Apple (AAPL) is falling nearly 2% in heavy volume, breaking below a significant technical level. With the breach of the 50-day line, that also puts Apple below a prior buy point at 156.75. But the key question here: Does Apple's action result in a sell signal? The short answer is that it depends on how the stock closes today, and whether you're a long-term or short-term shareholder. Apple was down 1.9% to 155.67 in afternoon trading in the stock market today, tumbling as low as 153.83 on Apple Watch connectivity concerns. Volume is more than double normal levels. If Apple closes below the 50-day, it could be seen as a sell signal for those that bought the stock at the 156.75 entry. But we need
Industrial behemoth General Electric Co. (GE) was one of the biggest beneficiaries of infrastructure-driven "Trump Bump" following the election back in November. Shares charted more than 12% higher into the end of the year, besting the rest of the S&P 500 by a big margin. But fast forward to 2017, and things look very different for GE's price trajectory. Year-to-date General Electric has shed more than 23% of its market value, plummeting at the exact same time the rest of the broad market has been rallying higher. It's a great example of a good company with an awful stock. Shares have been downright toxic to hold in your portfolio for the last nine months. Importantly, GE's price action has been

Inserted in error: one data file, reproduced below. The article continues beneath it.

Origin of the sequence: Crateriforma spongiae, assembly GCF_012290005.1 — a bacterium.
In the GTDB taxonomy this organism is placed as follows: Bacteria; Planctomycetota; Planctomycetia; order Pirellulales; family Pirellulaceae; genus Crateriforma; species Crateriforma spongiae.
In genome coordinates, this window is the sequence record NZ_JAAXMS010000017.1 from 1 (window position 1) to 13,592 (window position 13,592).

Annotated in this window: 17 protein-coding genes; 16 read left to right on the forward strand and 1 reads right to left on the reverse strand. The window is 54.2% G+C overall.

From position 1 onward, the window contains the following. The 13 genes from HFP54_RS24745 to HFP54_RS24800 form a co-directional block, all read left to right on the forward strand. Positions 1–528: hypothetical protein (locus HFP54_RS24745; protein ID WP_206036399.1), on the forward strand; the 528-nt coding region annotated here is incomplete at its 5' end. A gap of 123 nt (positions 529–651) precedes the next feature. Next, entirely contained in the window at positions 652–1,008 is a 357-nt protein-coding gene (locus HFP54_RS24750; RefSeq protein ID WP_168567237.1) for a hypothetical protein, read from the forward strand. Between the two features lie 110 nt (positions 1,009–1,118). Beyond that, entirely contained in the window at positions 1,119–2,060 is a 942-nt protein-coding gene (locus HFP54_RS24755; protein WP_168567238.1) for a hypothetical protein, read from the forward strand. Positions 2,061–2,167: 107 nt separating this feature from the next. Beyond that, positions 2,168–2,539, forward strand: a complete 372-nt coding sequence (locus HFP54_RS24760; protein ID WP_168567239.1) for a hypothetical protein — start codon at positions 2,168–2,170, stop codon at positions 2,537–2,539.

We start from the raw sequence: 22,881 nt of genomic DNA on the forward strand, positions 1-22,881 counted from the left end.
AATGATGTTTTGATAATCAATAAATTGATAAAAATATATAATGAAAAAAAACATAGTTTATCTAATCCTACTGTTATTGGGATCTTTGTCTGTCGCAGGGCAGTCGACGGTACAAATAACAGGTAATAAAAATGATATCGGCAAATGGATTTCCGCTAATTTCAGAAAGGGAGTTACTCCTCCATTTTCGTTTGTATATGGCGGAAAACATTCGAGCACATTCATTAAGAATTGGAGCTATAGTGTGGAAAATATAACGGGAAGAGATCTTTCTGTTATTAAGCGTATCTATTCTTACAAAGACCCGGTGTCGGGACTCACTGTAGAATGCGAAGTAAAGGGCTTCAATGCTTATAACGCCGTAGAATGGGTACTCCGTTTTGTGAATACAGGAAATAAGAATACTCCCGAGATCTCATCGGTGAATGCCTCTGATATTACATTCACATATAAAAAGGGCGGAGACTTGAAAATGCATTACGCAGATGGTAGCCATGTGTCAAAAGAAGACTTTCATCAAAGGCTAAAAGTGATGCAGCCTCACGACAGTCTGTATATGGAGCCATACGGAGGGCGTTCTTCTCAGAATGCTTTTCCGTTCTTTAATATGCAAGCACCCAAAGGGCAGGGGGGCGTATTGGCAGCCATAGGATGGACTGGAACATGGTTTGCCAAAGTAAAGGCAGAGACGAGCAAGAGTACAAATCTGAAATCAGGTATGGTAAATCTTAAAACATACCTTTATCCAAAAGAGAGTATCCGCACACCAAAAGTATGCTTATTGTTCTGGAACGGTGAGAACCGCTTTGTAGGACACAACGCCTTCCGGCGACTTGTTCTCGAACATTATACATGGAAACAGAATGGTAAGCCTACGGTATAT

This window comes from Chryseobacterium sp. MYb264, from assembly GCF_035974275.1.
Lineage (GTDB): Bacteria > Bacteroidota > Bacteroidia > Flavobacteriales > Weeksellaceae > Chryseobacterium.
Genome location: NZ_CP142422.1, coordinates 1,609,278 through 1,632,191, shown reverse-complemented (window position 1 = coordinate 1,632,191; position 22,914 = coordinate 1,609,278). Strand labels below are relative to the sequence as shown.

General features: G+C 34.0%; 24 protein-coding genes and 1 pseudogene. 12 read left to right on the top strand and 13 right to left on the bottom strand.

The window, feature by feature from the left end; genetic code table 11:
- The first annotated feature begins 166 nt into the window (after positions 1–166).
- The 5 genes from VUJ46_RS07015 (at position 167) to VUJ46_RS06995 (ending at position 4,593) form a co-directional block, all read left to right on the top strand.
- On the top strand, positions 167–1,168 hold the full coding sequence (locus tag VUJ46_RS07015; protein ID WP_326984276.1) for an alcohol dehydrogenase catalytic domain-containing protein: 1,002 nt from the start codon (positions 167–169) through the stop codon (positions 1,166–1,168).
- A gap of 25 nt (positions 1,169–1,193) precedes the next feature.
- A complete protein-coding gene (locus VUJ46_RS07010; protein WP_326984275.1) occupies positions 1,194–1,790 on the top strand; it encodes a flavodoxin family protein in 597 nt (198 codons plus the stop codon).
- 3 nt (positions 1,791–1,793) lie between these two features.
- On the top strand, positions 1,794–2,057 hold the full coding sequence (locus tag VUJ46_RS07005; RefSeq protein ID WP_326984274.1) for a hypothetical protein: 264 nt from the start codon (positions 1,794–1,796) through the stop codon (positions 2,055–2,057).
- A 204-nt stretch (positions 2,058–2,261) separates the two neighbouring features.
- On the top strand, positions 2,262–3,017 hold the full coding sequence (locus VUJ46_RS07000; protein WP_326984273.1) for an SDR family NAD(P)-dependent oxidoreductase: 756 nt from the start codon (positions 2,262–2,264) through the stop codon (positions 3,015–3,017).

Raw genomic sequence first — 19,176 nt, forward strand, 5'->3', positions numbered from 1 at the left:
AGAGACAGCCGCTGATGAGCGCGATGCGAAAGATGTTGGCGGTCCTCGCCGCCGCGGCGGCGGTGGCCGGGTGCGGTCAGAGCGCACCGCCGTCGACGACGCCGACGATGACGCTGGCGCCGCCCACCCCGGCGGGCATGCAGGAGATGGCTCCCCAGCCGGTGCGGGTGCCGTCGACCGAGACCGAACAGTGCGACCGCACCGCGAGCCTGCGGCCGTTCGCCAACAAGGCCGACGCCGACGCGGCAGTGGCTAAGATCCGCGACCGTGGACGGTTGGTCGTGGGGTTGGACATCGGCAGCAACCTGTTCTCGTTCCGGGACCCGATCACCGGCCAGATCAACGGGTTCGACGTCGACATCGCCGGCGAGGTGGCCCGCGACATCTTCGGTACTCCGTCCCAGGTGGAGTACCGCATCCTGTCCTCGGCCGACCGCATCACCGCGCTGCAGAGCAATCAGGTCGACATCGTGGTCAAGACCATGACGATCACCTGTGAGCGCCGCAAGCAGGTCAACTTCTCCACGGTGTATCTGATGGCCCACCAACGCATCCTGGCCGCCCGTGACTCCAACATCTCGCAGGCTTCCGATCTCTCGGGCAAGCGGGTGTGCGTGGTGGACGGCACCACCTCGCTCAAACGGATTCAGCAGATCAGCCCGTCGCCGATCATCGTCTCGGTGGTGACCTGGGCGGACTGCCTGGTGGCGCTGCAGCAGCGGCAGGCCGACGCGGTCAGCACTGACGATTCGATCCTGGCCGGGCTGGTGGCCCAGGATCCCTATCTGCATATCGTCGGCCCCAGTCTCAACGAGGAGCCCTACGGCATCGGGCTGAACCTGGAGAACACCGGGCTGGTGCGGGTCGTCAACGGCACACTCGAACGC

The Federal Reserve will conclude its two-day policy meeting on Wednesday with a statement from chair Janet Yellen, who could provide some key insight into the bank’s assessment of the economy and consequently, its impending policy plans. Although Yellen’s future with the central bank is uncertain – as her term expires in February and President Donald Trump has yet to make a decision on future leadership ideas – here’s a look at what to watch for in her statement and press conference Wednesday. September’s meeting is key because the Federal Reserve is expected to announce plans to unwind its massive $4 trillion balance sheet – a formal process for tightening monetary policy.